Seattle, WA, U.S.A. March 8, 2000
After 13 years, justice for boy left brain-damaged after circumcision
Betrayed by doctors and lawyer, family finally wins case
A Washington couple has finally won justice for their son, 13 years after he was left brain-damaged after his circumcision.
When Jacob Sweet was born at Providence Hospital in Anchorage, Alaska, in January 1986, it was a dream come true for his parents. But Beverly and Gary Sweet's dream took a nightmarish turn only nine days later when they took him back to the hospital for treatment of an infected circumcision and the hospital returned a severely brain-damaged and blind child. The nightmare continued for 13 years - but a major settlement was announced today between the family, now of Bothell, Washington, and the Alaska law firm that handled the Sweet's medical malpractice lawsuit against the hospital and the pediatrician who treated Jacob.
The Sweets were twice forced to fight for their son in court. First, they sought justice from the hospital and doctor who they allege caused Jacob's injuries, and who then "lost" the medical records critical to proving their case. Then, after Alaska lawyer Alan Sherry mishandled that case, they were forced to resort to the courts again.
Seattle attorney Mark Johnson represented the Sweets in the second suit, for legal malpractice, arguing that Sherry had misrepresented himself as a seasoned malpractice lawyer and then failed to argue their case properly.
"This has been tragedy at every turn for this family," Johnson said. "First the healthcare system devastated their child. Then, when they most needed an aggressive, experienced and competent lawyer, an attorney with no malpractice experience misled them and failed to properly [argue] the case. That cost them their opportunity to recover damages from the hospital and the pediatrician."
The Underlying Medical Malpractice Case
The Sweet's tragedy started on January 25, 1986, in Anchorage, Alaska, when they brought nine-day-old Jacob back to Providence Hospital after he exhibited signs of an infected circumcision. [Actually, their tragedy began when they were given the advice that convinced them to agree to have him circumcised. HY] Jacob was admitted to the pediatric ward and had seizures for 24 hours, but their pediatrician, Dr. Daniel Tulip, was absent most of that time and failed to refer Jacob to a neonatologist until after he had suffered brain damage that would leave him physically devastated, developmentally delayed, and utterly dependent for the rest of his life.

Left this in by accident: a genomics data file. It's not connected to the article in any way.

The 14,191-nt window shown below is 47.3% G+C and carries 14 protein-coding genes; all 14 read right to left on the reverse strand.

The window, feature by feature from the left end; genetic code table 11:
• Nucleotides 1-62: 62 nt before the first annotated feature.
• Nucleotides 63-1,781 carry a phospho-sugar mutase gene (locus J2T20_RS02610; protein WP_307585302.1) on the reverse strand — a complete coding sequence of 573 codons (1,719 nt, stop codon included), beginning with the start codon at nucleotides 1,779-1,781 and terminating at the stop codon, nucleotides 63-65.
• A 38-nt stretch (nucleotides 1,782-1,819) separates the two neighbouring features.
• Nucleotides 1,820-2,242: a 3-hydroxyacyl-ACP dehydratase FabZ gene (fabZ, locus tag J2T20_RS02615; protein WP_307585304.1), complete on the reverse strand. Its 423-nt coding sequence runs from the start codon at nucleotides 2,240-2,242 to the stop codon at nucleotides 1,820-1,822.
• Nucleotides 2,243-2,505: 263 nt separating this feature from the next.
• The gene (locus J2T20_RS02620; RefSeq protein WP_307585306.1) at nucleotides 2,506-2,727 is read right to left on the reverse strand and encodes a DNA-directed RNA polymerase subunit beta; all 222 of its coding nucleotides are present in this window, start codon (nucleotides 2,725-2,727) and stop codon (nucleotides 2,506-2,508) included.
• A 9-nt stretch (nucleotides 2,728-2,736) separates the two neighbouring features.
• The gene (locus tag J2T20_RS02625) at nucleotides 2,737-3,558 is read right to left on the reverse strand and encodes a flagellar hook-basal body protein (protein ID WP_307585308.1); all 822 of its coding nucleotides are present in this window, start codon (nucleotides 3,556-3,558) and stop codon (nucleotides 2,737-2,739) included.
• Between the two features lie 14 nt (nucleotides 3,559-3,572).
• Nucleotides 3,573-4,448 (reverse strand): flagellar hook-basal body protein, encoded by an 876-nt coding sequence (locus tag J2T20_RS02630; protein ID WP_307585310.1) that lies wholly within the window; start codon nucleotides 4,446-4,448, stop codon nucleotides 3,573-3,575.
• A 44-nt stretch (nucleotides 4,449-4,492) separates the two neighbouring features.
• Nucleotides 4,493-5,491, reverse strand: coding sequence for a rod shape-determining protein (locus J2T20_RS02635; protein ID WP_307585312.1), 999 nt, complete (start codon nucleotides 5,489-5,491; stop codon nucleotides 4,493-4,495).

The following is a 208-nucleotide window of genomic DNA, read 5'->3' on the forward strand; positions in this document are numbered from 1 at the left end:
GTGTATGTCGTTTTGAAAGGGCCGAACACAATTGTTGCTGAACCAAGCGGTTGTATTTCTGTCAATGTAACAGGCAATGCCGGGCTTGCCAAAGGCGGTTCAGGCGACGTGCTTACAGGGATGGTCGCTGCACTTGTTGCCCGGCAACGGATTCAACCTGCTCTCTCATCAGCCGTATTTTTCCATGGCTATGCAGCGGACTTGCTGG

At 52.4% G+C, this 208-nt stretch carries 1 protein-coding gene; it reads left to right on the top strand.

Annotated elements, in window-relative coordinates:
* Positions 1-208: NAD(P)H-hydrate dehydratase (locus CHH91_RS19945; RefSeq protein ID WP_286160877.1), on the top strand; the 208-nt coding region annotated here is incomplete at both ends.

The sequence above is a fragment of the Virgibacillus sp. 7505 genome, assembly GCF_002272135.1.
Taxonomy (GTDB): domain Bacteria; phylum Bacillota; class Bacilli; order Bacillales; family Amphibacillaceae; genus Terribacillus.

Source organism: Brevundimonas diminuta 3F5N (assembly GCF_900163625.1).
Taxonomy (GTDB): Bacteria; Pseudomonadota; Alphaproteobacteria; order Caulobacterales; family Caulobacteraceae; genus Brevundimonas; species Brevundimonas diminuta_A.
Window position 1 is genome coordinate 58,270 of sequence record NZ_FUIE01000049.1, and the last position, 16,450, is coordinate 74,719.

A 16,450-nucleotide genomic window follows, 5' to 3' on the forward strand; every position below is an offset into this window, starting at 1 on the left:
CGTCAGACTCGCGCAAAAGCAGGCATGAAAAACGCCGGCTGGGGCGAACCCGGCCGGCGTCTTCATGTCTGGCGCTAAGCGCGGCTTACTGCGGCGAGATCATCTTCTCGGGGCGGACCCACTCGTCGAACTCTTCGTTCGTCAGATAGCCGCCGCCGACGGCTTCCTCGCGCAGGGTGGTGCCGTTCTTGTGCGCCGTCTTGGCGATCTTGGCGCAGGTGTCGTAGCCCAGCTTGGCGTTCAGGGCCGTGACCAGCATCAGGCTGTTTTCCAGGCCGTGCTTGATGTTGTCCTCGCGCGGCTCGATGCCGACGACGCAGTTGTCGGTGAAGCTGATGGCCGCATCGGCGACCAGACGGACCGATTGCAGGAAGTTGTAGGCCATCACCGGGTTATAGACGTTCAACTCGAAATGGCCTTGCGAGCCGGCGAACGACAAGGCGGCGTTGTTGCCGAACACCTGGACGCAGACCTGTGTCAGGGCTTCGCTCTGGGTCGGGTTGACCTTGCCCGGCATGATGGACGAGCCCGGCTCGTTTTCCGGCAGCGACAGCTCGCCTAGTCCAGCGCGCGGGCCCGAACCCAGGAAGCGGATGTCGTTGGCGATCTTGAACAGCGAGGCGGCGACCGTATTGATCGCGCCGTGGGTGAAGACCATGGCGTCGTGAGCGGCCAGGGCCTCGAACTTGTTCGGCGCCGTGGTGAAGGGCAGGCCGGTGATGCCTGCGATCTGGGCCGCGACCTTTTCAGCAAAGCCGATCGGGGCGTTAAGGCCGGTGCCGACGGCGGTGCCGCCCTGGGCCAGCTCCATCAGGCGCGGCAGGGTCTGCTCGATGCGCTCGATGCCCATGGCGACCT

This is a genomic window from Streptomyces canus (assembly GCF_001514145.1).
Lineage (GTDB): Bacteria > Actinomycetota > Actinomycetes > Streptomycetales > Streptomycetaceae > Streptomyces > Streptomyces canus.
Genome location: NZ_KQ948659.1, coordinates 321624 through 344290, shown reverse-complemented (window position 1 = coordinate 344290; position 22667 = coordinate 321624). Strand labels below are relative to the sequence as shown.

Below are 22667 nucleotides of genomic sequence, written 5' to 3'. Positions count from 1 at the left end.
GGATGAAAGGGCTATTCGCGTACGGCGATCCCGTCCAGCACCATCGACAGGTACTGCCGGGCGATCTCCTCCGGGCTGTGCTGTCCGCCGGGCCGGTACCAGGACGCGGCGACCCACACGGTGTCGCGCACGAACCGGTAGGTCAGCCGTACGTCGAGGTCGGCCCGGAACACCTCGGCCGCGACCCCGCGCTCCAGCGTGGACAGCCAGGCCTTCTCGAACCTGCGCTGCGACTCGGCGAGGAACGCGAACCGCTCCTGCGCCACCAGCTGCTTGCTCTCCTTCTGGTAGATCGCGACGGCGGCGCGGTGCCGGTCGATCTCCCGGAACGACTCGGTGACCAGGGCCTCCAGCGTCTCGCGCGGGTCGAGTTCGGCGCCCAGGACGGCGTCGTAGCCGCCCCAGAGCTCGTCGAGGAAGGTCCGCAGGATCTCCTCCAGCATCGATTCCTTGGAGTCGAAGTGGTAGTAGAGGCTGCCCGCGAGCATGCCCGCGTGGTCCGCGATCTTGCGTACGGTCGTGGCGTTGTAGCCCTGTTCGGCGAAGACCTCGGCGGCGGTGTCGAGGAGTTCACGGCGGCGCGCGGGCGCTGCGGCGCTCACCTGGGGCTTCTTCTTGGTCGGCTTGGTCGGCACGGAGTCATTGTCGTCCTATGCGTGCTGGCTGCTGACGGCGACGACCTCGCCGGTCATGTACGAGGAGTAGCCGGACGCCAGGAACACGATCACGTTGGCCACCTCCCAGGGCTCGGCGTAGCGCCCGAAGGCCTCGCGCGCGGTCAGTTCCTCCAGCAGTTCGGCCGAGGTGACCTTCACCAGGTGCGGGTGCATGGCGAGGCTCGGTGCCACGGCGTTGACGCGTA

[At that trial, Dr Thomas Wiswell, an expert witness for the defendants, argued that Jacob's brain damage could not have resulted from his circumcision, but was probably caused by an unknown virus.]
The Sweet's calamity compounded when the Alaska law firm they hired to try their medical malpractice suit improperly handled the case. Jacob's medical records disappeared shortly after his time in the hospital, suggesting that someone had tried to cover up a negligent act. Sweet's first legal team failed to present this evidence properly. The Sweets lost the suit, and with it, any hope of recovering damages from the hospital.
With mounting medical bills, they hired Mark Johnson to represent them in an action for legal negligence. Legal malpractice cases are difficult to prove, because the plaintiff must not only prove the defendant attorney was negligent, but that the client would have won the case if the attorney had acted differently.
The amount awarded to the Sweets is confidential as part of the settlement agreement.
"This brings some peace of mind to our lives, although we are still convinced that Jacob's doctor and the hospital have never told the truth," said Beverly Sweet. "At least now we can provide for Jacob's medical care and future."